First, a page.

Washington, Dec 11 (ANI): The controversy created after the release of hundreds of US secret diplomatic cables have raised many important legal issues about national security and freedom of the press under U.S. law, according to Neil Richards, JD, professor of law at Washington University in St. Louis.
Journalists and government officials have suggested that either WikiLeaks or The New York Times (NYT) might face legal liability for publishing the contents of diplomatic cables and other leaked documents.In order to find either WikiLeaks/Julian Assange or the NYT liable, the government would need to prove two things - first that a law had been broken, and second that enforcement of the law was constitutional under the First Amendment," Richards said.
"In terms of finding a law that has been violated, the question is harder than might appear at first. This is mostly because our tradition of free press makes it hard to punish people for publishing the truth," he added.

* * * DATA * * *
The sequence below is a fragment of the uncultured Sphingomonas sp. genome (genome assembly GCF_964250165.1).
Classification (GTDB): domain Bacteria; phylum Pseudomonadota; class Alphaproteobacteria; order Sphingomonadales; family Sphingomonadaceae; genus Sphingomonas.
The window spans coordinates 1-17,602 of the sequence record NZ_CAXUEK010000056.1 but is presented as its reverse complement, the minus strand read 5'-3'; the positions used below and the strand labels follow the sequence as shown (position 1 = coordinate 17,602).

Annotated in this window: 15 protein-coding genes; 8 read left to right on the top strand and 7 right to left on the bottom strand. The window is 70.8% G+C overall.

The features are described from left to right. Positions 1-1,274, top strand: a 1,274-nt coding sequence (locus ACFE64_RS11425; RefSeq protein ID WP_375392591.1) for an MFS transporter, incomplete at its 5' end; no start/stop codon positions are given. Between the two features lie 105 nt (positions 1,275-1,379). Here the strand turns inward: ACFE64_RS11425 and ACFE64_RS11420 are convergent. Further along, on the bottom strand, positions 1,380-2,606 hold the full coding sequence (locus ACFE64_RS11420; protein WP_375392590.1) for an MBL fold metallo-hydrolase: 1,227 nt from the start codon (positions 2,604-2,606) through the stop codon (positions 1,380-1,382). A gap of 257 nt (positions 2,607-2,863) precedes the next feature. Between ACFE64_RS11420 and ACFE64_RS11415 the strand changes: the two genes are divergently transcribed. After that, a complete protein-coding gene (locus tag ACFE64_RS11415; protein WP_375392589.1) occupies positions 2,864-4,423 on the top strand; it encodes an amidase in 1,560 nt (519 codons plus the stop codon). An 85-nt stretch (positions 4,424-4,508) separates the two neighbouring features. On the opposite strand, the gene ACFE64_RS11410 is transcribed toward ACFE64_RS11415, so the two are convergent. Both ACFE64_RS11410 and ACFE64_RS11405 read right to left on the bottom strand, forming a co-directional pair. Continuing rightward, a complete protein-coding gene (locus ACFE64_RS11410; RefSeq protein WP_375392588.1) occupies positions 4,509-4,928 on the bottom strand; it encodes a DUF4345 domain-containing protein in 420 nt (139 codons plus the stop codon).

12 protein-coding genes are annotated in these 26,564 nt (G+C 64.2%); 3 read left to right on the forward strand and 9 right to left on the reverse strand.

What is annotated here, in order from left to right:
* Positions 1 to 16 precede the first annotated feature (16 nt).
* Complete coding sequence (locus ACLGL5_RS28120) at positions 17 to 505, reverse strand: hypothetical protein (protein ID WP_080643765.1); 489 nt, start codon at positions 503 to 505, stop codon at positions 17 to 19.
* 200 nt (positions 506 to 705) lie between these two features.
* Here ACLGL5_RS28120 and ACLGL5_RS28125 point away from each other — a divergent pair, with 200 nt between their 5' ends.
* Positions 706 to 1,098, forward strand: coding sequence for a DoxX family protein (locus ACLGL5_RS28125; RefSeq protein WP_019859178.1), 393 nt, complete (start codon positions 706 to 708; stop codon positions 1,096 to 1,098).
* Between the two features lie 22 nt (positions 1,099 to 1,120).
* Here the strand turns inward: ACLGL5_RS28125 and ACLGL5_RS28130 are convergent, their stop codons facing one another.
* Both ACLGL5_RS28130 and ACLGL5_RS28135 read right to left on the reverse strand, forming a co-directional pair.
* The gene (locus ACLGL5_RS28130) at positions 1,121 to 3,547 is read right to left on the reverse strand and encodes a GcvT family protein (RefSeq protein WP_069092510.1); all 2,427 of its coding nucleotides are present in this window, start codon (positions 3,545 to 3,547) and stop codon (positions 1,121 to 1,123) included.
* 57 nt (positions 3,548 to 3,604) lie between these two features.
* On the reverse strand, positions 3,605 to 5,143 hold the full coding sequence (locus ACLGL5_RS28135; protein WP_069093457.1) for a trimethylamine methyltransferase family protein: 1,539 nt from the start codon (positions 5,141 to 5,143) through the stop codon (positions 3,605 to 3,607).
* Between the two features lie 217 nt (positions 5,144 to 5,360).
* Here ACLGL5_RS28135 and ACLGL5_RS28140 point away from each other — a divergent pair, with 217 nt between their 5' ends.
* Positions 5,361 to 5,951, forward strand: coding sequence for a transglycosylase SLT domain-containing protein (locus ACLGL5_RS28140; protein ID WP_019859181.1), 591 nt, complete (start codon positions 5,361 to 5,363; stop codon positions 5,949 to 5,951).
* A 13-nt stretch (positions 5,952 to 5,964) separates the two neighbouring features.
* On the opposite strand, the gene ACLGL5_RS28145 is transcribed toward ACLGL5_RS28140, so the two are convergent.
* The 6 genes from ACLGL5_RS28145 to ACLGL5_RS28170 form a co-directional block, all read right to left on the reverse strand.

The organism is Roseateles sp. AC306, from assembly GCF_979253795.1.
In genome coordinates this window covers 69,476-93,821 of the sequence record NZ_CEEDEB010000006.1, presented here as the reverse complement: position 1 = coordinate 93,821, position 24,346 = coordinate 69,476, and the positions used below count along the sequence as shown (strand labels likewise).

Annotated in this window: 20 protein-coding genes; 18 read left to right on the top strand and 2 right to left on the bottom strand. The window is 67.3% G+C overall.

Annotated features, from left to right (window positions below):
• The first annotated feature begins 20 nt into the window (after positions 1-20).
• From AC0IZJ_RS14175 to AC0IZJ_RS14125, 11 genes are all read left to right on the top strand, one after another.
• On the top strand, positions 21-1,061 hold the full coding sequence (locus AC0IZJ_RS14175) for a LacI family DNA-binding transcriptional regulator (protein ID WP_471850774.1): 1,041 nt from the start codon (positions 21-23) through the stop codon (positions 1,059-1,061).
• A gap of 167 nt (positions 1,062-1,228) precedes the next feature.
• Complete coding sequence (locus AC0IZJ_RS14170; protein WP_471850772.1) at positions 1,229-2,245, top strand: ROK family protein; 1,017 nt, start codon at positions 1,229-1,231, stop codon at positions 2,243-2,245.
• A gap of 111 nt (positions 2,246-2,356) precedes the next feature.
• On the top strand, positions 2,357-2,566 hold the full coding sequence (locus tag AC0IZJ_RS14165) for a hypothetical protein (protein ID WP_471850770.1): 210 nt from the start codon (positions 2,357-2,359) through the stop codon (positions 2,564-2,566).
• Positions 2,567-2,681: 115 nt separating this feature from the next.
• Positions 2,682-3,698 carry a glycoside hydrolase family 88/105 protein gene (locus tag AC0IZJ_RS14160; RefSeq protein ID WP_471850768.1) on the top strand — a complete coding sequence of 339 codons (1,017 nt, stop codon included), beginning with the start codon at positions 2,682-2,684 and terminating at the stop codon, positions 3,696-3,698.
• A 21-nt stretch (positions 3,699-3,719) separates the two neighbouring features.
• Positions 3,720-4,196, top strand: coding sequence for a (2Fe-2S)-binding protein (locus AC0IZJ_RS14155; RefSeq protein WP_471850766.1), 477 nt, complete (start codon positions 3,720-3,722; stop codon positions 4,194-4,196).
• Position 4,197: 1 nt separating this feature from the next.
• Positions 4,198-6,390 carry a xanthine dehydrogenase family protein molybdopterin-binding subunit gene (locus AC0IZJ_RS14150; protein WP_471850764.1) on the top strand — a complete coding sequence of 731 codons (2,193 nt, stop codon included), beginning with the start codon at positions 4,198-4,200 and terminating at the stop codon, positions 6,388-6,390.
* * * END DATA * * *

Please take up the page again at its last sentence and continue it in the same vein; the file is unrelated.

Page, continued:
Senator Joseph Lieberman and Attorney General Eric Holder have suggested a number of possibilities, including the Espionage Act and state secrets statutes, which punish the disclosure of national security information harmful to the United States.
However Richards said that in terms of the First Amendment, the pressmedia can be punished for the contents of its articles if one of four things are met: the material is false, not newsworthy, illegally obtained, or if there is a state interest of the highest order.
"The first two exceptions aren't relevant here because the WikiLeaks cables are both true and newsworthy. Indeed, this it's is exactly because people want to know the embarrassing truth contained in the cables that the government wants to restrict it," he added. (ANI)